Alexander I Essay Research Paper Alexander I — страница 2

  • Просмотров 385
  • Скачиваний 12
  • Размер файла 17

an anticipation of a more liberal form of government and increased freedom. Some hoped for an end to the institution of serfdom, which sapped the nation of its energy. At first, the Tsar did little to discourage these aspirations. Slowly, Alexander turned away from his childhood dreams and principals. Increasingly he found it easier to get results by using the power of autocracy. Once he began using autocratic power, administered through men who served at his will, it corrupted him. The longer he used this method of ruling Russia, the more difficult it became for him to return to the principals of good government and the role of the monarch he had learned in his youth. Out of a sincere desire to innovate, Alexander considered a constitution and the limitation of the autocracy,

but he recoiled before the danger of imposing sudden change on nobility, and then rejected it. Furthermore, he was a visionary who could not transform his dreams into reality. Because of his unstable personality, he would become exhilarated by the notion of grand projects, while hesitant at carrying them out. Finally, the western theoretical education of Alexander had not prepared him for gaining a clear vision of the realities of Russian life. Throughout Alexander s reign, he and his close advisers corrected many of the injustices of the preceding reign and made many administrative improvements. Their principal achievement was the initiation of a vast plan for public education, which involved the formation of many schools of different types, institutions for training teachers,

and the founding of three new universities. Alexander also abolished torture in Russian courts, repealed the prohibition of foreign books, and even allowed private printing presses to be established. Nevertheless, despite the humanitarian ideas implanted in him by La Harpe and despite his own wish to make his people happy, Alexander lacked the energy necessary to carry out the most urgent reform, the abolition of serfdom. The institution of serfdom was a disgrace that kept Russia in a disastrously backward state. But to liberate the serfs, who composed three-quarters of the population, would arouse the hostility of their noble masters, who did not want to lose the slaves on whom their wealth and comfort depended. Serfdom was a continuing burden on the Russians. It prevented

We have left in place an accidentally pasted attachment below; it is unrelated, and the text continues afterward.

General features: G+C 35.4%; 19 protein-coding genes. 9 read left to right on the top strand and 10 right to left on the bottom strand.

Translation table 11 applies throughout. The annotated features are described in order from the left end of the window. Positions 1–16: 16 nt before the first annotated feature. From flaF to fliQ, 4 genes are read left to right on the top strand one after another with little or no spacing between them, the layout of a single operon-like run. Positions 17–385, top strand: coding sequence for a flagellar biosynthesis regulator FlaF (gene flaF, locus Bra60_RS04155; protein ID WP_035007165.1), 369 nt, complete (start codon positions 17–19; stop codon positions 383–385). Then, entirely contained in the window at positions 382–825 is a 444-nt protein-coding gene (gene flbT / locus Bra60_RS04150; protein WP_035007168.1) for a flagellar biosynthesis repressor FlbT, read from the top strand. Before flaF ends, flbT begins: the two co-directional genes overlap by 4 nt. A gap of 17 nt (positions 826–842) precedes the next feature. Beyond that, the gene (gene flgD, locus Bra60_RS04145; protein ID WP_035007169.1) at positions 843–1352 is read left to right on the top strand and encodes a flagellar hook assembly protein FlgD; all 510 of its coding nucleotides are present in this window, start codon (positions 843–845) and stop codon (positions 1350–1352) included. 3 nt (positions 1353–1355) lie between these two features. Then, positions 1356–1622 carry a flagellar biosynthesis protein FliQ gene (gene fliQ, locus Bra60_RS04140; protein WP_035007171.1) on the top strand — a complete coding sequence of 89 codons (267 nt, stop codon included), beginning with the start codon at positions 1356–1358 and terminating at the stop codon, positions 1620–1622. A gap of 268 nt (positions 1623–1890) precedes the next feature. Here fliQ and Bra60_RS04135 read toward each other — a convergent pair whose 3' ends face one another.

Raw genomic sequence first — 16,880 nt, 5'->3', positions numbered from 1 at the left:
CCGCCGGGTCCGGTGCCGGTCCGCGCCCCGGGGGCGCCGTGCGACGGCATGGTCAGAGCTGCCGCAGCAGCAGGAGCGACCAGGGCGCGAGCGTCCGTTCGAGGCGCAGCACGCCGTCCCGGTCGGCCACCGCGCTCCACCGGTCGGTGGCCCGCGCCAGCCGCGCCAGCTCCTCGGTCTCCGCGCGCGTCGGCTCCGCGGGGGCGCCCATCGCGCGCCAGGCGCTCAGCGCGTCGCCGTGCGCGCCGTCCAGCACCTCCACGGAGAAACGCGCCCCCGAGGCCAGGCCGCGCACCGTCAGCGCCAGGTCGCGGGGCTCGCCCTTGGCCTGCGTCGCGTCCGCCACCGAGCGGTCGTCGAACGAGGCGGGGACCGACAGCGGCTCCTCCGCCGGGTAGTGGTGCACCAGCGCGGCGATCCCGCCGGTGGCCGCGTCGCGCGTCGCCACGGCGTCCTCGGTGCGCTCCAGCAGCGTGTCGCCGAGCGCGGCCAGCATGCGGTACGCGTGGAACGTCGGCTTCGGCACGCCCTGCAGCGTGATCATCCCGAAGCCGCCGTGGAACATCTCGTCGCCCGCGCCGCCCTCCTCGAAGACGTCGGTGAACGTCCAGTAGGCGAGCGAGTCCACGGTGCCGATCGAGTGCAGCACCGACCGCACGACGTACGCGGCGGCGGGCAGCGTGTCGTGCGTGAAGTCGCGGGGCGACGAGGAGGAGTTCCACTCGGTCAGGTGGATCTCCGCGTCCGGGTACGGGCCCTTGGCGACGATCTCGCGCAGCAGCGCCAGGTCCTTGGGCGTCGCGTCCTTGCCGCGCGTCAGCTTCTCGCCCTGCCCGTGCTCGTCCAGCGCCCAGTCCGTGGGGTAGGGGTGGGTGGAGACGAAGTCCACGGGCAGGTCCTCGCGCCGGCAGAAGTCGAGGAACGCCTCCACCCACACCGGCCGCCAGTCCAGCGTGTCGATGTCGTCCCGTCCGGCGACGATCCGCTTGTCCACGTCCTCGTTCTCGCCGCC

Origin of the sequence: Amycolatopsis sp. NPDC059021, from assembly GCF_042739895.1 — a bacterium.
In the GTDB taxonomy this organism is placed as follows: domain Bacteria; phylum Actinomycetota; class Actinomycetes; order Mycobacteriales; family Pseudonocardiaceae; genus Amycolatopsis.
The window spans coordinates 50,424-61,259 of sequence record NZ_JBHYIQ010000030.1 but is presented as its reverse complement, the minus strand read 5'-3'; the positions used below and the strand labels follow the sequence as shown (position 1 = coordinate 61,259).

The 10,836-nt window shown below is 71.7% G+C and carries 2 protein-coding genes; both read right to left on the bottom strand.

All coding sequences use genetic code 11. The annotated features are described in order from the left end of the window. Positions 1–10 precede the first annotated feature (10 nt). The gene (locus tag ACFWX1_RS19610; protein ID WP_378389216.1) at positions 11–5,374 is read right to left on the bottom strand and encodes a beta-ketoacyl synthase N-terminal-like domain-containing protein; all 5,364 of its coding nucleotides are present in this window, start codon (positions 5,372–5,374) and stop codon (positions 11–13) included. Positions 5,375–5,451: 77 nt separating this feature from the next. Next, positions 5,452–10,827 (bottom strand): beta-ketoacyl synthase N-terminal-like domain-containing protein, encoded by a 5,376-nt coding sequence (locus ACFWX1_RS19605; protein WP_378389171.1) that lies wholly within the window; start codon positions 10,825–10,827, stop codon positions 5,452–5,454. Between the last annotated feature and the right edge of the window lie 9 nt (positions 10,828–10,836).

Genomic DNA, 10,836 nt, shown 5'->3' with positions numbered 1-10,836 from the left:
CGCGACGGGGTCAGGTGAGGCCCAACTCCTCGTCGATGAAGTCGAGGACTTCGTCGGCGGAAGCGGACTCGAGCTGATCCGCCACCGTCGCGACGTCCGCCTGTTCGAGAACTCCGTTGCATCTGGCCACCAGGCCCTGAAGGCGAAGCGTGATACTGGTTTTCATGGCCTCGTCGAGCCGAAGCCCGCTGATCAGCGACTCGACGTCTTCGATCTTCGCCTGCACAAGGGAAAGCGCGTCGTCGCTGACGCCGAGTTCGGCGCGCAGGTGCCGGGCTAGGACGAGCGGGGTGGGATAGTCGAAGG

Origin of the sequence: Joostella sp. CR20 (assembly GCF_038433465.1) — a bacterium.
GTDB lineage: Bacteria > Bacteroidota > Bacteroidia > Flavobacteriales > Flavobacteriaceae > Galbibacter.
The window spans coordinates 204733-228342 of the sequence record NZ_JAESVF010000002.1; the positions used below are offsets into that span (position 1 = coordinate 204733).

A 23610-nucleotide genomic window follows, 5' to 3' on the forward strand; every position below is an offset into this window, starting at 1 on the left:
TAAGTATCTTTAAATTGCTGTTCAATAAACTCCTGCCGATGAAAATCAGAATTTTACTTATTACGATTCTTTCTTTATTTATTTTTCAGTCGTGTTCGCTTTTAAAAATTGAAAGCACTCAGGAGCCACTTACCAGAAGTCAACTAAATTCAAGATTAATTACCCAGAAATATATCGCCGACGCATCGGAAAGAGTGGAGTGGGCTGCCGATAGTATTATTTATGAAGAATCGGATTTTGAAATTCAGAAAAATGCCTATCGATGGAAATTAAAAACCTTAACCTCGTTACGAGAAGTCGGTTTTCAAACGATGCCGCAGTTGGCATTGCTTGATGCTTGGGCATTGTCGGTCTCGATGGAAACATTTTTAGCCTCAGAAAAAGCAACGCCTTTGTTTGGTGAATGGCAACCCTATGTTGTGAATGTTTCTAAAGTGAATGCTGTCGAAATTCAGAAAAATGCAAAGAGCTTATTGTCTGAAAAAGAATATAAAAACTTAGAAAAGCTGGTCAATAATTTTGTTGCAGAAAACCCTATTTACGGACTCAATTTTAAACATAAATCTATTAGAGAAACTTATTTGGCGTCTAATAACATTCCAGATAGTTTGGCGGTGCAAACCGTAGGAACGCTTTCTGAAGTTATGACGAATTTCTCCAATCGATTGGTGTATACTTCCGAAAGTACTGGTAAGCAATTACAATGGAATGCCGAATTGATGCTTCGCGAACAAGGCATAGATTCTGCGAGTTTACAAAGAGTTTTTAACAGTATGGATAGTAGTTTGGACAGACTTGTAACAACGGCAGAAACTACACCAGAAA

modernization of the country, which was at least a century behind the rest of Europe. The war with Napoleon, which ravaged Russia taking hundreds of thousands of lives and destroyed some of the Empire’s finest cities, took it’s own, personal toll on Alexander. He was troubled by the loss of life and the war itself, which he saw as a not only a battle between nations, but also a spiritual battle between the forces of good and evil. After many battles and setbacks, the victory of the Allies over Napoleon was crowned by a formal entry of the triumphant generals into Paris. Alexander rode at their head. He was at the peak of his reign. Instead of resting and enjoying the hero status he enjoyed across Europe, Alexander was more and more troubled spiritually. While in Western

Europe with the Russian Army he sought out and came under the influence of spiritual advisors from foreign countries. He became religious, reading the Bible daily and praying often. It was his frequent visits with the pietistic visionary Barbara Krudner in Paris that turned him into a mystic. She considered herself a prophetess sent to the Tsar by God. He then toyed with some of their concepts and ideas, eventually discarding them for the Orthodox faith of his own country. Alexander nevertheless retained his newly found fixation and came to profess a universal religion. Alexander I, inspired by devotion and his universal religion, proposed the Holy Alliance at the Congress of Vienna after the French Revolution. The alliance was supposed to bring about a peace based on Christian

love to the monarchs and peoples of Europe. It was a joke. The other members of the congress, except Britain, signed it out of pity for Alexander. He had clearly begun to lose his wit. Alexander s idealistic vision came to a sad end, for the alliance became a league of monarchs against their peoples. Its members following up the congress with additional meetings and revealed themselves as the champions of despotism and the defenders of an order maintained by arms. This marked the end of his liberal dreams, because from then on, all revolt appeared to him as a rebellion against God. He shocked Russia by refusing to support the Greeks, when they rose against Turkish tyranny, maintaining they were rebels like any others. After his return to Russia, he left everything in assistant s